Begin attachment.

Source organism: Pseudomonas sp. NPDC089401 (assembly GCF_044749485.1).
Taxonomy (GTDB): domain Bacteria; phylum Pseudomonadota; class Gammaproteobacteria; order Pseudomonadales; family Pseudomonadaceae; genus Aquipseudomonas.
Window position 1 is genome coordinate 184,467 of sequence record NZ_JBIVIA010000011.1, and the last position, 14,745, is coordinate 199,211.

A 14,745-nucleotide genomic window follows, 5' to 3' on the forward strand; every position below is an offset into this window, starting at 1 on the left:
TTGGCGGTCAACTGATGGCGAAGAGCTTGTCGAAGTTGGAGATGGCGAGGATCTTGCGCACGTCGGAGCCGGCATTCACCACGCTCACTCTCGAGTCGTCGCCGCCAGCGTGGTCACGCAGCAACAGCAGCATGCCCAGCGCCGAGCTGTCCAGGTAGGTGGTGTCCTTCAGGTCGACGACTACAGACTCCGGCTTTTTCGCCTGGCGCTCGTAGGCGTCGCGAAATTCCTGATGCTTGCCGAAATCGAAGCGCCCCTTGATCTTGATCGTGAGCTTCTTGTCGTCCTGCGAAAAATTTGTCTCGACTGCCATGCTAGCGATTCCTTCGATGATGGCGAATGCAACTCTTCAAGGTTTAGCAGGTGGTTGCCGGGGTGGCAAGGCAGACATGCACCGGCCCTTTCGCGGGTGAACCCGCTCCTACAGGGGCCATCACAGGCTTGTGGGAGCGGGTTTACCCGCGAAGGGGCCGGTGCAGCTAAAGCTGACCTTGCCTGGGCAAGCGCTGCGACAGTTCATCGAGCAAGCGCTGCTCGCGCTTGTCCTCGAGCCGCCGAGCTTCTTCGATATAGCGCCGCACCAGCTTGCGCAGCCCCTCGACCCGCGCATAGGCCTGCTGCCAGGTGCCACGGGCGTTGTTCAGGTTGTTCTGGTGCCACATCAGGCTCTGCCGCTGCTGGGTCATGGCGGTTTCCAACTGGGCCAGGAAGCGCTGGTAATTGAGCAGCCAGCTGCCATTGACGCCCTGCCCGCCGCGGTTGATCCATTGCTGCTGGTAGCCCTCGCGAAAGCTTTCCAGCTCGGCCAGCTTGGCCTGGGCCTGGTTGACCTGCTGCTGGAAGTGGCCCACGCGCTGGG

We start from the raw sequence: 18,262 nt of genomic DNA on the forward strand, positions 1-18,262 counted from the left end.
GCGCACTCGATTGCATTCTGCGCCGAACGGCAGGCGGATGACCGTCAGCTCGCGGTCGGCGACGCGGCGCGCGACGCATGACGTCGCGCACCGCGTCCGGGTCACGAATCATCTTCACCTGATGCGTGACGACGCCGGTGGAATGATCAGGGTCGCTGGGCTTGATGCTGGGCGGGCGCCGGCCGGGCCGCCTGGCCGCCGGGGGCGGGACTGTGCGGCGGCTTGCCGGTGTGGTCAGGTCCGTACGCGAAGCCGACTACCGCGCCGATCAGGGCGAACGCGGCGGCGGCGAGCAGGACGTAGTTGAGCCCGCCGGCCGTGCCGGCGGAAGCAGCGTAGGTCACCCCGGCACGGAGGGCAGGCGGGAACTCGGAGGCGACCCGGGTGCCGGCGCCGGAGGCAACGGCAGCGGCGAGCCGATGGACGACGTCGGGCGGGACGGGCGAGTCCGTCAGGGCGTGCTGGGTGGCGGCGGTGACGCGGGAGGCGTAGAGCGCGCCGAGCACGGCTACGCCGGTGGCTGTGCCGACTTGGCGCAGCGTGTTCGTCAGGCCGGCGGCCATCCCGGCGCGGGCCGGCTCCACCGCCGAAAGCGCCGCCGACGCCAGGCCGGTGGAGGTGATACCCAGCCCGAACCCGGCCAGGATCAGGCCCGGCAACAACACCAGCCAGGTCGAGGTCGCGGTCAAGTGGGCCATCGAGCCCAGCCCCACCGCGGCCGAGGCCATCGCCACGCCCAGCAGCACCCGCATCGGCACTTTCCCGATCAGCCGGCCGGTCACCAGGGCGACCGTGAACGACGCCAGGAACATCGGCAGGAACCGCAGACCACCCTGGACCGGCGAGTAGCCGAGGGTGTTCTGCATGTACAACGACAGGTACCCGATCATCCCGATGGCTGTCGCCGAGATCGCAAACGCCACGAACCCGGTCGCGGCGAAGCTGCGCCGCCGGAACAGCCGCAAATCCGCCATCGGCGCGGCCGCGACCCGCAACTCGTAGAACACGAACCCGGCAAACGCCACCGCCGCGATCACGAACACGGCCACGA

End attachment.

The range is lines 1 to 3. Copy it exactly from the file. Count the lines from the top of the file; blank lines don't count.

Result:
Source organism: Pseudomonas sp. NPDC089401 (assembly GCF_044749485.1).
Taxonomy (GTDB): domain Bacteria; phylum Pseudomonadota; class Gammaproteobacteria; order Pseudomonadales; family Pseudomonadaceae; genus Aquipseudomonas.
Window position 1 is genome coordinate 184,467 of sequence record NZ_JBIVIA010000011.1, and the last position, 14,745, is coordinate 199,211.